When, as early as January, I heard Jackie Oates’ Lullabies and Anaïs Mitchell & Jefferson Hamer’s Child Ballads, I knew it was going to be a good year for folk. And so it proved! The year served up crackers from Chris Wood, Lady Maisery, Jim Causley, David Gibb & Elly Lucas and Sam Amidon, to name a few. Faustus, Leyla McCalla and Josienne Clarke & Ben Walker also deserve a mention. And what about Lisa Knapp? You see what I mean.
But the Folk Witness album of the year 2013 is… The Full English. Fay Hield, who won last year’s award, again assembled a ‘fantasy folk band’ – this time comprising Nancy Kerr, Sam Sweeney, Rob Harbron, Seth Lakeman, Martin Simpson, Ben Nicholls and Hield herself. The idea was to mark the digital unveiling of the contents of the Vaughan Williams Memorial Library – nearly 60,000 tunes and songs that are freely searchable to anyone who cares to do so.
In order to convey the depth and breadth of the collections, it was necessary to cover broadsides, sea songs, music hall pieces and dance tunes. An ambitious project, then – but one that worked beautifully. Wisely, the group worked with the songs and tunes, editing and tweaking them as singers and musicians always have.
And each member plays to his or her strengths: Lakeman leads the line on the confrontational Stand by Your Guns and the devastatingly romantic Portrait of my Wife, while Simpson is avuncular and whimsical on his telling of the story of Creeping Jane. On the hearty Rounding the Horn, meanwhile, Nicholls proves he has the booming voice to match his burly, pirate-captain appearance.
Kerr’s chirpy voice works beautifully with Hield’s hearty delivery on Arthur O’Bradley, the album’s lengthy centrepiece. The singers tear through the song’s 21 verses (plus choruses!) at impressive speed, all the while keeping the listener interested in Arthur’s bawdy tale. Their diction and musicality is simply bewitching. Perhaps only music hall charmer Man in the Moon rivals it for ‘album highlight’, just through its sheer warmth and bounce.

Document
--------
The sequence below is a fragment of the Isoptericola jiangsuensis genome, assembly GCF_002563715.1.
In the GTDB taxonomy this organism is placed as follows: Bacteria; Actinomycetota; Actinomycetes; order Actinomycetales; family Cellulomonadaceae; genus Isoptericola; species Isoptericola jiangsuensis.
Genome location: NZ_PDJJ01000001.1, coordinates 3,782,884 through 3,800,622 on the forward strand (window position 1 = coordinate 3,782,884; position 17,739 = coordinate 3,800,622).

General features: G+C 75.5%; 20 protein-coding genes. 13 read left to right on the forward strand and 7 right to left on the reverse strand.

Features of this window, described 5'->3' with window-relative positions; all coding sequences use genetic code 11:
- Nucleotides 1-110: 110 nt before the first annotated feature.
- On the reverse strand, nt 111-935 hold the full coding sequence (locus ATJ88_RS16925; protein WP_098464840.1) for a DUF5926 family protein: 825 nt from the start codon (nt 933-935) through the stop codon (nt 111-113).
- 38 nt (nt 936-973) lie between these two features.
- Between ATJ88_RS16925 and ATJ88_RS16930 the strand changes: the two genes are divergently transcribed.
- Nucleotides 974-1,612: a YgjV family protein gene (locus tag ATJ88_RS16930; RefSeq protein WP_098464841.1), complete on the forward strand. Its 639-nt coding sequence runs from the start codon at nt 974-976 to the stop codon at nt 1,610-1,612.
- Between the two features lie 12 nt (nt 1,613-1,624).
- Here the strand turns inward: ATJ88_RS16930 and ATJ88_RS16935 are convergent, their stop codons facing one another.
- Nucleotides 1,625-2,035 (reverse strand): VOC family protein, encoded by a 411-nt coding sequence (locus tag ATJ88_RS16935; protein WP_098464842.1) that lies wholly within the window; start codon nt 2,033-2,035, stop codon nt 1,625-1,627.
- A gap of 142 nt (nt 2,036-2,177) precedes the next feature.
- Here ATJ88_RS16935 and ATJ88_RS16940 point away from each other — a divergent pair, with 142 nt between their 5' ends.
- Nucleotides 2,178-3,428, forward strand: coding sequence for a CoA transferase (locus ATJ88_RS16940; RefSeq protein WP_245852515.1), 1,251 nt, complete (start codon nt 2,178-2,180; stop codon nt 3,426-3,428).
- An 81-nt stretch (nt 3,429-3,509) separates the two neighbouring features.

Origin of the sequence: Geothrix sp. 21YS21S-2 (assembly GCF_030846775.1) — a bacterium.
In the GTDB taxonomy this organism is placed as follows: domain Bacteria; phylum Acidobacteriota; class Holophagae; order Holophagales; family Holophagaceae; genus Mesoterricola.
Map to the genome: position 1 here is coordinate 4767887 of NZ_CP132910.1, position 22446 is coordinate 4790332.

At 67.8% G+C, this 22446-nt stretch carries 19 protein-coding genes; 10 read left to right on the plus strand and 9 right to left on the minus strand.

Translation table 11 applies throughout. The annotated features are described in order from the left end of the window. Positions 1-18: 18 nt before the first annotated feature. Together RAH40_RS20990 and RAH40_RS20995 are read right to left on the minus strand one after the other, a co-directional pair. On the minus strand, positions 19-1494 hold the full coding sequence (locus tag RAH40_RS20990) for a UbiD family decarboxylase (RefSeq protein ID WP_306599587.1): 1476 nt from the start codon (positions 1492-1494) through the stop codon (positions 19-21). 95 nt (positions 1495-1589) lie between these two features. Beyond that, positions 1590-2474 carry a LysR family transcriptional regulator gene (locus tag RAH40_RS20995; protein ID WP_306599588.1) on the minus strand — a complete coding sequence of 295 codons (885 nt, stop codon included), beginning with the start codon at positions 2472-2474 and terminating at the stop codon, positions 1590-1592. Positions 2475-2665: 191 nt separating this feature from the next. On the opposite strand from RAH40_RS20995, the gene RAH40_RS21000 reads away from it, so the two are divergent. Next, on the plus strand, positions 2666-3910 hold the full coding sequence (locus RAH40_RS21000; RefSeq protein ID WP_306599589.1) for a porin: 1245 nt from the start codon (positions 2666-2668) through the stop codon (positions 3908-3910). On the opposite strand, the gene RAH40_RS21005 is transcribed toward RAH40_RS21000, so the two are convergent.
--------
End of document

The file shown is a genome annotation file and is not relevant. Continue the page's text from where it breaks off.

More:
Standout individual performances there may be – too many to mention, in fact – but that’s not to say The Full English sounds like a compilation album. Splendid opener Awake Awake is packed with delightful harmonies from everyone, briskly and warmly sung. William and Nancy, meanwhile – a delicate, charming little tune – is treated with appropriate sensitivity.
Folk song collector Joseph Taylor – the subject of Fol the Day-o, composed by Kerr – opens Brigg Fair, the ghostly crackle of his voice giving way to a tune laden with tension and grace – Harbron’s concertina providing the backdrop for some beautifully interwoven guitar and fiddle parts.
It’s a subtle, clever touch, on an album full of subtle, clever touches. The finale, Linden Lea, composed by William Barnes and Ralph Vaughan Williams (included – perhaps mischievously – to “highlight the question of defining ‘folk song’”) is sung with perfectly pitched emotion by Dr Hield. A reminder that the music that endures – the music that people go to the trouble of collecting, cataloguing and sharing – tends to be beautiful music.